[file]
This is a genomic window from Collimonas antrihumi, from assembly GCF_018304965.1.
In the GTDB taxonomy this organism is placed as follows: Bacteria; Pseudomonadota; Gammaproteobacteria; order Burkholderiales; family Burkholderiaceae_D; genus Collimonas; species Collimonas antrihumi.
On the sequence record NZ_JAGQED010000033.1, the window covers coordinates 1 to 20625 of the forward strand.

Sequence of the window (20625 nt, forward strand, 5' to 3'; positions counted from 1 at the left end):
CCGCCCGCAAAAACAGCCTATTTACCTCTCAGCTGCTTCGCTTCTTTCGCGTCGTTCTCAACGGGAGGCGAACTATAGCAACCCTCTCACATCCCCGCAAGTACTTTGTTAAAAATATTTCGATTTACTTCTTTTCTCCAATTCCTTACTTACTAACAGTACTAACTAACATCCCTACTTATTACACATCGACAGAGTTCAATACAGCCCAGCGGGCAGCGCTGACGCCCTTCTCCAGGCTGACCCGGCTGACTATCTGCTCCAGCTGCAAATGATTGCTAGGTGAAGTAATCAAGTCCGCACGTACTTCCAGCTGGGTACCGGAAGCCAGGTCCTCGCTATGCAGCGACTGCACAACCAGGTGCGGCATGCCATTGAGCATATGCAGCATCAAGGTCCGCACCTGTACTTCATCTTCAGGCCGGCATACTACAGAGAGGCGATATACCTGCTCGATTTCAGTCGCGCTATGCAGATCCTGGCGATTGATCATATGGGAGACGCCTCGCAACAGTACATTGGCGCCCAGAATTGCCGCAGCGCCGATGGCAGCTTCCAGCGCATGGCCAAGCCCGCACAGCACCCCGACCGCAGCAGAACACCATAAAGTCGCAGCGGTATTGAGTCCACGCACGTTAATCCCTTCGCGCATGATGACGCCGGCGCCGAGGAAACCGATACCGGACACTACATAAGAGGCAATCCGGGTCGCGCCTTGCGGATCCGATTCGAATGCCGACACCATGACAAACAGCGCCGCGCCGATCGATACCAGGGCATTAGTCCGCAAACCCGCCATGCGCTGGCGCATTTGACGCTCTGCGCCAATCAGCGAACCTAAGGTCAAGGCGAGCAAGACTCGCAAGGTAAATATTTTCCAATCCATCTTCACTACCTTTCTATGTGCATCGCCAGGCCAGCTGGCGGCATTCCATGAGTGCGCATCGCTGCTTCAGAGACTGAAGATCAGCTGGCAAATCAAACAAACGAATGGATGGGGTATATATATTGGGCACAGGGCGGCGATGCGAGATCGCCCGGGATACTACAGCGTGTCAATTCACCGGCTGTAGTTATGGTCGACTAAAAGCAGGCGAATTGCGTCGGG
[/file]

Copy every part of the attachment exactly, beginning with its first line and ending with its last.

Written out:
This is a genomic window from Collimonas antrihumi, from assembly GCF_018304965.1.
In the GTDB taxonomy this organism is placed as follows: Bacteria; Pseudomonadota; Gammaproteobacteria; order Burkholderiales; family Burkholderiaceae_D; genus Collimonas; species Collimonas antrihumi.
On the sequence record NZ_JAGQED010000033.1, the window covers coordinates 1 to 20625 of the forward strand.

Sequence of the window (20625 nt, forward strand, 5' to 3'; positions counted from 1 at the left end):
CCGCCCGCAAAAACAGCCTATTTACCTCTCAGCTGCTTCGCTTCTTTCGCGTCGTTCTCAACGGGAGGCGAACTATAGCAACCCTCTCACATCCCCGCAAGTACTTTGTTAAAAATATTTCGATTTACTTCTTTTCTCCAATTCCTTACTTACTAACAGTACTAACTAACATCCCTACTTATTACACATCGACAGAGTTCAATACAGCCCAGCGGGCAGCGCTGACGCCCTTCTCCAGGCTGACCCGGCTGACTATCTGCTCCAGCTGCAAATGATTGCTAGGTGAAGTAATCAAGTCCGCACGTACTTCCAGCTGGGTACCGGAAGCCAGGTCCTCGCTATGCAGCGACTGCACAACCAGGTGCGGCATGCCATTGAGCATATGCAGCATCAAGGTCCGCACCTGTACTTCATCTTCAGGCCGGCATACTACAGAGAGGCGATATACCTGCTCGATTTCAGTCGCGCTATGCAGATCCTGGCGATTGATCATATGGGAGACGCCTCGCAACAGTACATTGGCGCCCAGAATTGCCGCAGCGCCGATGGCAGCTTCCAGCGCATGGCCAAGCCCGCACAGCACCCCGACCGCAGCAGAACACCATAAAGTCGCAGCGGTATTGAGTCCACGCACGTTAATCCCTTCGCGCATGATGACGCCGGCGCCGAGGAAACCGATACCGGACACTACATAAGAGGCAATCCGGGTCGCGCCTTGCGGATCCGATTCGAATGCCGACACCATGACAAACAGCGCCGCGCCGATCGATACCAGGGCATTAGTCCGCAAACCCGCCATGCGCTGGCGCATTTGACGCTCTGCGCCAATCAGCGAACCTAAGGTCAAGGCGAGCAAGACTCGCAAGGTAAATATTTTCCAATCCATCTTCACTACCTTTCTATGTGCATCGCCAGGCCAGCTGGCGGCATTCCATGAGTGCGCATCGCTGCTTCAGAGACTGAAGATCAGCTGGCAAATCAAACAAACGAATGGATGGGGTATATATATTGGGCACAGGGCGGCGATGCGAGATCGCCCGGGATACTACAGCGTGTCAATTCACCGGCTGTAGTTATGGTCGACTAAAAGCAGGCGAATTGCGTCGGG